4. Wash, clean, and lube your reels, then leave them with the drags tightened up. While it’s true that you should tighten up the drag before washing a reel (to help prevent water intrusion), it’s every bit as important that you loosen the drag back up before sitting the reel aside for long-term storage. Over time when left down, the drag washers can be come pinched and deformed. Once that happens, the drag won’t be as smooth – and you’ll forever wish you had avoided this winter tackle maintenance mishap. And remember that this goes for all kinds of reels, be they spinners or star drags or lever drags.
  5. Get your rods rigged and ready, and leave them in the holders with the hooks or swivel clips in an eye or the hook-keeper and tension on the line. This one’s a double-whammy. First off, remember that monofilament stretches. Any mono or leader that sits under tension for months on end will become thoroughly pre-stretched, and as a result, will break more easily when placed under tension. Secondly, while most rods will spring back to shape pretty well, some will eventually become bent if kept under tension for too long. Why risk having a single one ruined? Simply stow your rods without any tension on the line, and you’ll be a lot happier in the long run.

BONUS DISASTER: You want to really ruin your first fishing trip of next season? Just stow all your rods and reels that are spooled with monofilament in an area that gets hit by direct sunlight. That 20 pound test will be down to 10 pound test by the time the spring season cranks up, because UV rays are quite efficient at degrading monofilament. Instead, make sure you stow those rods and reels in a dark closet or garage where the sun don’t shine.

spinning reel for fishing
Leaving the drag on a fishing reel cranked down tight is a massive winter tackle maintenance mistake.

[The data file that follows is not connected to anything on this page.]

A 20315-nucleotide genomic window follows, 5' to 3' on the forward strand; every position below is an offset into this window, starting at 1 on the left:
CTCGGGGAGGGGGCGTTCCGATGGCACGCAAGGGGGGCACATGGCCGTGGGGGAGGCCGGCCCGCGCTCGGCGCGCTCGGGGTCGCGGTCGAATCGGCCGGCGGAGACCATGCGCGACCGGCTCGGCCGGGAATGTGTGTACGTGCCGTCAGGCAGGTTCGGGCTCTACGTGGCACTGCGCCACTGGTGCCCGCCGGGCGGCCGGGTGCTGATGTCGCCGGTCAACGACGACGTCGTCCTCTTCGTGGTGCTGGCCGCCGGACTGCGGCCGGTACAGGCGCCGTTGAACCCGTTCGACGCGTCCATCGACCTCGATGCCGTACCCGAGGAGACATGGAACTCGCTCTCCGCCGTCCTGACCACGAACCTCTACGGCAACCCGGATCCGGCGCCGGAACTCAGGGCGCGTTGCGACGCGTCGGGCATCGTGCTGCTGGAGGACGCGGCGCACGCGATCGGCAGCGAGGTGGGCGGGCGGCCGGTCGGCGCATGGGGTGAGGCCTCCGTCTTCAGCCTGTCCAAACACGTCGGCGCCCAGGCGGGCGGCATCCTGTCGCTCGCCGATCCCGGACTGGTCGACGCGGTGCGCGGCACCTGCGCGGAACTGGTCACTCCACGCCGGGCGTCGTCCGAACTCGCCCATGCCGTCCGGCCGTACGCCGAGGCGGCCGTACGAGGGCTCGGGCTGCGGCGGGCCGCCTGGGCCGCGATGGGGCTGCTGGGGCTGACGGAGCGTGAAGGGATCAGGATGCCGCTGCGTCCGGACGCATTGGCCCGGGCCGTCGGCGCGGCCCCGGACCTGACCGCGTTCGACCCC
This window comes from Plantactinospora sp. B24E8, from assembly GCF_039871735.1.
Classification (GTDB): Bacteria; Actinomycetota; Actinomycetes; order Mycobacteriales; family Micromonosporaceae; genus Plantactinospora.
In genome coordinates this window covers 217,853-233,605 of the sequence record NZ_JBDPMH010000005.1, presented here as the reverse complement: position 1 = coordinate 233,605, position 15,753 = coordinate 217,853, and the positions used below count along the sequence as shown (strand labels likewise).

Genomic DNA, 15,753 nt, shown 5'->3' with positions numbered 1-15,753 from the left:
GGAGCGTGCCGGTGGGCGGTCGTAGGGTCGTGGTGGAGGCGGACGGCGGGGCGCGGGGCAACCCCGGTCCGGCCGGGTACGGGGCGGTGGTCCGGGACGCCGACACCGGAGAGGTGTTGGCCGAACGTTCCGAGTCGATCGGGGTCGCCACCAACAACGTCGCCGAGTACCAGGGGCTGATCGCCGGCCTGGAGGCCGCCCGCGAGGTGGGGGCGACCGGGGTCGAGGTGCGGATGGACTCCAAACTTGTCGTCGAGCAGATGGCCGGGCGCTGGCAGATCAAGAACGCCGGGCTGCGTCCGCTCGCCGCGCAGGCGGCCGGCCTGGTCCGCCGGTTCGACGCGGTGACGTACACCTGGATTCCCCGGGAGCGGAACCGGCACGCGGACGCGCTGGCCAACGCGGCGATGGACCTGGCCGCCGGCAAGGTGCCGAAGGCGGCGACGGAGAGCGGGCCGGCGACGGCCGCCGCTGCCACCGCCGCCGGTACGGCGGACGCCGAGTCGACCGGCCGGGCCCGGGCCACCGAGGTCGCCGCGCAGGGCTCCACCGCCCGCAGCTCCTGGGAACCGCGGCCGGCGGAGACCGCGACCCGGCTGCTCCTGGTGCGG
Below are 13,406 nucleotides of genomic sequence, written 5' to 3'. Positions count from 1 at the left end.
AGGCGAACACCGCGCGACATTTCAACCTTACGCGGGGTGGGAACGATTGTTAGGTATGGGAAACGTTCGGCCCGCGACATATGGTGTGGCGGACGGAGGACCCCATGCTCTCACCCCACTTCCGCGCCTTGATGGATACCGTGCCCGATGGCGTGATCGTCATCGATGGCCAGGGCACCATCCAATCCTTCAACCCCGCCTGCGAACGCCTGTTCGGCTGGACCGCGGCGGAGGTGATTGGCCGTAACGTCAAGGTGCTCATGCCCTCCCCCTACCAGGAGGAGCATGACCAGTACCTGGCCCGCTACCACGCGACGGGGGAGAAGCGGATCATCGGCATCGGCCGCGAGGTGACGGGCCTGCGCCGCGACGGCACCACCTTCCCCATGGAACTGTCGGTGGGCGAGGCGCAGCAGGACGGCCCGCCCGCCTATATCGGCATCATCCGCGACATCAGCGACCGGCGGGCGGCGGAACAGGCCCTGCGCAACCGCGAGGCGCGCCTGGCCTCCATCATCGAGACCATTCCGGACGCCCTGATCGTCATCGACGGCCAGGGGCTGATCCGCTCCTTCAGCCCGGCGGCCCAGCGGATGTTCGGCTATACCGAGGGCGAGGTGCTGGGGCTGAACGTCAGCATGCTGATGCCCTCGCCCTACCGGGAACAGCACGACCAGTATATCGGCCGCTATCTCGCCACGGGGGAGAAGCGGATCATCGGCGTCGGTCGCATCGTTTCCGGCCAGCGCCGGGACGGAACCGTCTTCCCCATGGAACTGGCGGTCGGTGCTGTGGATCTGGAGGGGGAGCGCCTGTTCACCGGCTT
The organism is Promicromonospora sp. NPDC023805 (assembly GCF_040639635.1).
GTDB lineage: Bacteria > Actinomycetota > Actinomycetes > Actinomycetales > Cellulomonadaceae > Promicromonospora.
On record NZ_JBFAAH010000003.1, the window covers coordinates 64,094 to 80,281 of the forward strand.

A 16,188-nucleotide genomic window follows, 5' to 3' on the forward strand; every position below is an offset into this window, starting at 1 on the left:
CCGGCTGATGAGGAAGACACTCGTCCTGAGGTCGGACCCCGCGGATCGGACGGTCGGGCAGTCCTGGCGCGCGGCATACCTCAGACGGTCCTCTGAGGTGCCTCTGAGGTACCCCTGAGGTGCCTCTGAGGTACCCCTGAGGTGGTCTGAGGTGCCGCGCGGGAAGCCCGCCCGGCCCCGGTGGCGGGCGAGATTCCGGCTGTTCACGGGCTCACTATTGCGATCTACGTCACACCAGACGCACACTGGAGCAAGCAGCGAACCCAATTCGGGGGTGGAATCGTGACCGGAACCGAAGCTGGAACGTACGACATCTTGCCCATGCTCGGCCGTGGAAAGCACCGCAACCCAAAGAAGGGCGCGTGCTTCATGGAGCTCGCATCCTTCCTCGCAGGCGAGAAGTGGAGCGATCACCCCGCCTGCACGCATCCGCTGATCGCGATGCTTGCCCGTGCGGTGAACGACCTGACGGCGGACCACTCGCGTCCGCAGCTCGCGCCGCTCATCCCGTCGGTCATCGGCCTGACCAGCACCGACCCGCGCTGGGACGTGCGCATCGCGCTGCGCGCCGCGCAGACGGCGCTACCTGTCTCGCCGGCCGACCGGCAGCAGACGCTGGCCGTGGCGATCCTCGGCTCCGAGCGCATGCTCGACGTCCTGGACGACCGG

Additional GULP MEGA tackle Disasters to avoid:

  • Leaving a GULP lure on a jig head long enough that it dries out. (It will become hard as a rock and will not go anywhere).
  • Putting GULP juice into the trays of a tacklebox. (It will end up everywhere).
  • Letting your cat lick up GULP juice. (It will end up everywhere… in a post-digested form).

5 Top Winter Tackle Tips

  1. Cut the first 10 feet of line off every reel you own; this is the section of line that gets the most wear and tear, and should be regularly discarded.
  2. Pull out your gold and silver spoons and shine them with metal polish. This sounds obvious, but when’s the last time you did it? Huh?
  3. Put a cedar block or some silicon packets into your tacklebox. They’ll absorb moisture, and help keep corrosion at bay.
  4. After sharpening hooks, paint the tips with a Sharpie pen. It’ll seal out moisture, and help keep corrosion at bay.
  5. If you have multiple reels spooled with braid that’s a few years old, strip one, the crank the line from one onto another. That will bury the line that was at the top of the spool – which sees the most wear and potentially has nicks and frays— and expose the line that was at the bottom, which has likely never seen the light of day.
spoon for fishing
When’s the last time you shined your metal spoons?

Want to see more in-depth information on proper winter tackle maintenance? Check out Winter Fishing Gear Maintenance.